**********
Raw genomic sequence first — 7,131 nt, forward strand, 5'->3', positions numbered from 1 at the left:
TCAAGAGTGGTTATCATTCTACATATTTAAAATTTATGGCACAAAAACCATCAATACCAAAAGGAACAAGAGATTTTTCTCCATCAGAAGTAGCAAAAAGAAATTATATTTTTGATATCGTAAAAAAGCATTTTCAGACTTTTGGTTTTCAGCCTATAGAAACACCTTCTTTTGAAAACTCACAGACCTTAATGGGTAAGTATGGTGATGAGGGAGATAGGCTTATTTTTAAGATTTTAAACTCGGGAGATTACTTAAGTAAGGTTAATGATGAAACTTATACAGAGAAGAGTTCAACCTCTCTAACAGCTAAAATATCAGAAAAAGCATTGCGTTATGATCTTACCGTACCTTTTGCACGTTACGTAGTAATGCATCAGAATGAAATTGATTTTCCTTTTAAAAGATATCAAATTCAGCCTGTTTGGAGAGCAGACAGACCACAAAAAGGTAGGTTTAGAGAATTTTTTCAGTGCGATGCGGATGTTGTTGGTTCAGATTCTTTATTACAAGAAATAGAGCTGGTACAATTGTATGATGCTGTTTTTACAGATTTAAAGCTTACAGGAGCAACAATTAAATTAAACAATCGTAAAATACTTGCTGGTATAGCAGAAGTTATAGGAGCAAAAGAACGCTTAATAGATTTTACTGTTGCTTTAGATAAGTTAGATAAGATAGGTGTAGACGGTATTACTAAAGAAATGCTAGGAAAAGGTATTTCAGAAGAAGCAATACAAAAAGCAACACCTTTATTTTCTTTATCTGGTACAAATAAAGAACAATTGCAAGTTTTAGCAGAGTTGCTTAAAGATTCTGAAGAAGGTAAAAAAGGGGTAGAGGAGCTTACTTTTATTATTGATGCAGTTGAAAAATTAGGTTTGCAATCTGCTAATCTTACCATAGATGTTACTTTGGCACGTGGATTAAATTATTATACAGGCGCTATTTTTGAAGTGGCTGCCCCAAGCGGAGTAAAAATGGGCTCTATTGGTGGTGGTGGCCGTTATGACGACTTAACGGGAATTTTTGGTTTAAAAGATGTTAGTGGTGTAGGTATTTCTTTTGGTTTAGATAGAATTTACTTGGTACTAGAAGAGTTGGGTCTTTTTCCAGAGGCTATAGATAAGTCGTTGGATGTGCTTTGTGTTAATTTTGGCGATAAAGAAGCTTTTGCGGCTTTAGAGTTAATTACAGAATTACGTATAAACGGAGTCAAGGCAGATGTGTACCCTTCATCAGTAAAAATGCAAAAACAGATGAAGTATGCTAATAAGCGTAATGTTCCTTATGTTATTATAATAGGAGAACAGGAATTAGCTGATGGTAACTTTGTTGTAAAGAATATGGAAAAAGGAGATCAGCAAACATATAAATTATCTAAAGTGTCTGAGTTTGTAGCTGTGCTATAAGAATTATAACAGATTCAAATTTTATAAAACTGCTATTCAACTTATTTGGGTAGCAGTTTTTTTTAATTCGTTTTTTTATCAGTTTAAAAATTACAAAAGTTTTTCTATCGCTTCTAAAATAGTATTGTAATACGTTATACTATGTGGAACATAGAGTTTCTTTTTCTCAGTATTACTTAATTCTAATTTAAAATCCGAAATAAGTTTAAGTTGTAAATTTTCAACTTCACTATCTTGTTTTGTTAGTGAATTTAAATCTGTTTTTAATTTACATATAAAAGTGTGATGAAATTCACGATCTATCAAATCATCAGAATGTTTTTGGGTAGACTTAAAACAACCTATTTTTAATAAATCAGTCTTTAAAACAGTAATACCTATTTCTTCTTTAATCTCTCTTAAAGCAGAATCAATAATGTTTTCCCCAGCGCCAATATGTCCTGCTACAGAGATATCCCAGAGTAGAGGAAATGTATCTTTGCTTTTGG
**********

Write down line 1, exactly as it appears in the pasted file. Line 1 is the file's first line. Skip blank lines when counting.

Raw genomic sequence first — 7,131 nt, forward strand, 5'->3', positions numbered from 1 at the left: